June 30, 2009

Doctor Who By Numbers

Being a Doctor Who fan right now is challenging - the next Tennant "special" won't happen until November (although Torchwood is gearing up for a five-night special); the Tenth Doctor will soon regenerate into the Eleventh Doctor, and then...onto a new era.

However, thankfully IDW has been publishing a series of one-shots featuring the Tenth Doctor. Both of them are really good, solid reads, and (admittedly) are typical Who-esque stories...but one of the two issues stands apart.

That would be Doctor Who: Autopia, written by John Ostrander and drawn by Kelly Yates. It's like a lost story from the fourth season, where the Doctor and Donna Noble visit a planet where one race benefits from the servitude of another. OK, we've read this story before...but what sets is apart is that it has a very strong feel for character. The Doctor and Donna fit in this comic...and yes, although it is a little bit of Who-By-Numbers (you can see almost every plot point coming a mile away), it's not a bad story - in fact, it would serve as a nice entry point into the fourth season of Who.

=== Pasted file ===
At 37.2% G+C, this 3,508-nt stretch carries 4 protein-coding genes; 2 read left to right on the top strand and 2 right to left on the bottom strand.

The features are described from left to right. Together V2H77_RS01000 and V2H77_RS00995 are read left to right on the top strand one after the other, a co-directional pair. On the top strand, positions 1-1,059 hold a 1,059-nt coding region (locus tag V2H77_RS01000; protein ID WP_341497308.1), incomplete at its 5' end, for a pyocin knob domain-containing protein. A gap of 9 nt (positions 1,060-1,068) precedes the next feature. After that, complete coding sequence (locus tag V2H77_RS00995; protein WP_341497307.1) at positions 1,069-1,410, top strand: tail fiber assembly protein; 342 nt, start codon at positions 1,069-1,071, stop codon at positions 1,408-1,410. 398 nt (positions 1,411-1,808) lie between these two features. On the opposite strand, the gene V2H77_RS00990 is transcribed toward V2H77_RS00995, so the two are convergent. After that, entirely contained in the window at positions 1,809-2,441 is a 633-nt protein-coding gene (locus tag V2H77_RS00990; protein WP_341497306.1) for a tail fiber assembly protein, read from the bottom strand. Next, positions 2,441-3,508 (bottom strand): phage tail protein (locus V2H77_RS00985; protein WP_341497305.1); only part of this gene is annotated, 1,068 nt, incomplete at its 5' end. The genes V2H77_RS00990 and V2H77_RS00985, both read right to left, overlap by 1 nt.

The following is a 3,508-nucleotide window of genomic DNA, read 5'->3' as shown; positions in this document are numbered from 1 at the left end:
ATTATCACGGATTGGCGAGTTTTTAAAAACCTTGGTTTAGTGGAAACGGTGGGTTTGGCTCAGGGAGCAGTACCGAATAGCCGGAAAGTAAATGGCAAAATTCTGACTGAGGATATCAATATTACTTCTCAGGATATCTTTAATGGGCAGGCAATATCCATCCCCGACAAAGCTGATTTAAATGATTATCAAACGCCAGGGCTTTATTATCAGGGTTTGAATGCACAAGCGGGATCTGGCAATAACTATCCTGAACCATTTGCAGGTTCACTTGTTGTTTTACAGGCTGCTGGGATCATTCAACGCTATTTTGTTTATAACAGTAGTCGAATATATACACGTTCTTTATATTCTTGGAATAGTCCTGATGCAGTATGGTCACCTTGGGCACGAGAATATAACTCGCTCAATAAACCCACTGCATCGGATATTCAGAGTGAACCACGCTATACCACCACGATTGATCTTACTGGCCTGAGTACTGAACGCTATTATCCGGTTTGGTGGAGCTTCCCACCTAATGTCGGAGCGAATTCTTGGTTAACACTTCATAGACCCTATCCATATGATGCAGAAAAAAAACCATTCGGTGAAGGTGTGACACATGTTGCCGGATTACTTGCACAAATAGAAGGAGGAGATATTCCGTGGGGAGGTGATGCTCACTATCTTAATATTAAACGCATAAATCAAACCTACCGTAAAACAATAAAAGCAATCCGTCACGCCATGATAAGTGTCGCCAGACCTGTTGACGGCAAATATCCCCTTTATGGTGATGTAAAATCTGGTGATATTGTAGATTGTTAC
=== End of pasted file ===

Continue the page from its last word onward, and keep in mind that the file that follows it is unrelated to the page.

The other one-shot of note is Doctor Who: The Time Machinations, written by Tony Lee (who wrote The Forgotten, and who will be writing the upcoming monthly) and Paul Grist. And this is one where I have very mixed feelings.

On the one hand, I liked it - yes, it was continuity porn (much like The Forgotten), but in the latter series, it was used to an advantage, a way to provide a summary of the Doctor's history....here, it tends to be a bit confusing. (Doing a Torchwood/Doctor Who crossover is one thing, but there are so many references to other shows...if I were a new fan, I'd be confused). Grist's art is wonderful, capturing the Tenth Doctor's facial and behavioral nuances, and other characters are fully realized.

I may be speaking out of both sides of my mouth - as a fan, I enjoyed the references, but as a reader, I found the references to past shows a bit confusing. I don't mind the occasional references, but Lee...doesn't quite get the mix right.

Of the two, Autopia is the stronger book - these may be relatively simple stories, and both can appeal to hard-core Who fans, but for those who are only slightly familiar? Autopia.

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